Wednesday, October 14, 7 pm (EST)
Alonso Jordan Lopez, tenor, with Chris Fecteau, piano
Songs of Handel, Brahms, Ponce, Britten, Lang, Owens, and Quilter
PROGRAM NOTES by Alonso Jordan Lopez
My program touches on the many expressions of love by diverse poets and composers. This is a journey into love and its many forms – from bursts of passion to a broader view of the world coming into focus, and with it, a realization of life and experiences that are more tempered, more aware that love can be (and is) lost but never forgotten. The first half is about how love ‘bursts’ in passionate moments that change everything around us.
Love sounds th’alarm
from Acis and Galatea
Text by John Gay
In Act II, the title characters enjoy their newfound love when Polyphemus disrupts the peace and imposes his violent nature to have Galatea for himself. Acis sings this virtuosic aria in a passionate burst – his love inspiring his courage to fight against the giant.
from Die Schöne Magelone (1861) Op. 33
Text by Ludwig Tieck
Brahms’ romantic setting of a love story from the middle ages captures the qualities that make each poem an adventure for the sake of love. “Treue Liebe” is the 15th and final song of the cycle “Die schöne Magelone” and the end of a journey that convinces the hero of the story that his true love, Magelone, awaits him at home. Brahms romantic style gives way to a stunning burst of excitement that true love awaits us beyond the storms we must face to find “the one”.
Manuel M. Ponce
Text by Luis G. Urbina
As a Mexican-American, the music of Manuel Maria Ponce (famous for his “Estrellita”) speaks to me from a place of heritage and style. The message here is simple: Love and happiness have prevailed! Sadness is no more!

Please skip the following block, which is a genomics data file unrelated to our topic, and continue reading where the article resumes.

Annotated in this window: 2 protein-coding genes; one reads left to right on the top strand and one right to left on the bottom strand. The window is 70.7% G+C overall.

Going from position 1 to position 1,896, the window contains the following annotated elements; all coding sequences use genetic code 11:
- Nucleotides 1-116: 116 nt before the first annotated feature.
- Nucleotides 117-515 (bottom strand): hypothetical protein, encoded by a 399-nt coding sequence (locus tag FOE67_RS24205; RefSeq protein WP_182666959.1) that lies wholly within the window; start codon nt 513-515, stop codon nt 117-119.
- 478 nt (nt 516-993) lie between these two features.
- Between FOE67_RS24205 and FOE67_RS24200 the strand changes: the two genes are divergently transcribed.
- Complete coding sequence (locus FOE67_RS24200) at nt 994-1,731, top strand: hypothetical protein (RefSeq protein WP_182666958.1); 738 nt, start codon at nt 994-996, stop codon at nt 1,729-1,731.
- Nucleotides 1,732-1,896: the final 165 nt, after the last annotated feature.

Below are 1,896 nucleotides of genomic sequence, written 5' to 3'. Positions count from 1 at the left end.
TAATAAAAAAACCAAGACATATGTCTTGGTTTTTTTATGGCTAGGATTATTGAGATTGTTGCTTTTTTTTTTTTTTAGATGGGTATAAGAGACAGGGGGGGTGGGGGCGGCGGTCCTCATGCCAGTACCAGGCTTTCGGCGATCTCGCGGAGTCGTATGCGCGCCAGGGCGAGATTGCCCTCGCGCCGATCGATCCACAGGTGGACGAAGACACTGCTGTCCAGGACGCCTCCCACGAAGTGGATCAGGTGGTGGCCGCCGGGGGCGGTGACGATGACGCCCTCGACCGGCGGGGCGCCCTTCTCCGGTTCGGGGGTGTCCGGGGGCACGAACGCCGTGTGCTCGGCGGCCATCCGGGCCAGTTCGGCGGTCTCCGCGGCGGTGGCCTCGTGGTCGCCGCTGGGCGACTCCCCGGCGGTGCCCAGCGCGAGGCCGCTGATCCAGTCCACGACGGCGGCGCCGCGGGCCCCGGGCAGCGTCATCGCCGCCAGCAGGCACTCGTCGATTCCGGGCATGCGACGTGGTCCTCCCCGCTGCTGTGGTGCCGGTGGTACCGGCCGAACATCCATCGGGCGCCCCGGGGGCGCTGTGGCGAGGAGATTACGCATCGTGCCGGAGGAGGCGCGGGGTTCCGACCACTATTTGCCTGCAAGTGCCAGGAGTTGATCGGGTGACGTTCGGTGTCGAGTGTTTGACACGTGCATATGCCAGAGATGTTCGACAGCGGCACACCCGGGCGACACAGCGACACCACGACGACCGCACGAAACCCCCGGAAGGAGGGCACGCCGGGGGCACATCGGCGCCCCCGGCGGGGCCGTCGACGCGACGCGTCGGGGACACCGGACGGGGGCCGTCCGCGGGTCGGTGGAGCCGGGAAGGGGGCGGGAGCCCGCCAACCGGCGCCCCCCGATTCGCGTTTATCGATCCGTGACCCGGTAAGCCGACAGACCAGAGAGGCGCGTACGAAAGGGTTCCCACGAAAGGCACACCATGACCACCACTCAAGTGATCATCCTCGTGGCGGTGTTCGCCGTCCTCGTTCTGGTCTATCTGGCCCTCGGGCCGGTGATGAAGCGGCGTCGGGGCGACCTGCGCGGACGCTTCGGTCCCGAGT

After the amazing burst of awe has passed, love is remembered in its emotions and heartbreaks, ending with resolve and acceptance.
The Choirmaster’s Burial (or “The Tenorman’s Story”)
from Winter Words, Op. 52 (1953)
Text by Thomas Hardy
Britten’s magnificent “Winter Words” is sometimes compared to Schubert’s iconic Winterreise. “A Choirmaster’s Burial” relates a spiritual homage performed for the choirmaster when his brethren failed to do it for him.
A Song of the Lilac
Margaret Ruthven Lang
Text by Louise Imogen Guiney
Margaret Ruthven Lang has the distinction of being the first woman to have her orchestral composition performed by a major American orchestra (in 1893). She composed over 200 songs, featuring beautiful melodic phrases and captivating harmonies. “Song of the Lilac” calls up memories of a first love with cues from nature.
Bright be the place of thy soul
from “Stanzas for Music” (1958)
Text by Lord Byron
Robert Owens’ song cycle Stanzas for Music is dedicated to the composer’s mother, and “…reflects the tragedy of Owens’ first exposure to racism in the United States” (from editors notes). “Bright be the Place of Thy Soul” promotes a powerful message of the indiscriminate and beauteous life that awaits us after death.
Music, When Soft Voices Die
Text by Percy Bysshe Shelley
The final song of the program defines its sentiment – love is forever and when experienced, lives in us and in the connections we make with each other. May you be inspired to love whom you wish and be not afraid to live your life and your love fully!
FULL TEXTS AND TRANSLATIONS
|Love sounds th’alarm
Love sounds th’alarm,
In defence of my treasure,
Treue Liebe dauert lange,
Dräuen gleich in dichten Scharen,
Und wie Nebel stürzt zurücke,
|True love lasts long,
It survives for all time,
And no doubt drives it away,
Love’s courage always remains intact.Storms and death loom,
Love fights back with loyal blood
Against such perils.What keeps your mind trapped
Falls away like fog
And spring is revealed
as the world opens its doors.
Todo es luz y belleza
What was once darkness and cold
|“A Choirmaster’s Burial”
He often would ask us
As soon as I knew
Hence, that afternoon,
Such the tenor man told
|A Song of the Lilac
And from the coppice thinned,
In tears it long was buried,
|Bright be the place of thy soul!
Bright be the place of thy soul!
On earth thou wert all but divine,
Light be the turf of thy tomb!
Young flowers and an evergreen tree
|Music, when soft voices die
Music, when soft voices die,
Rose leaves, when the rose is dead,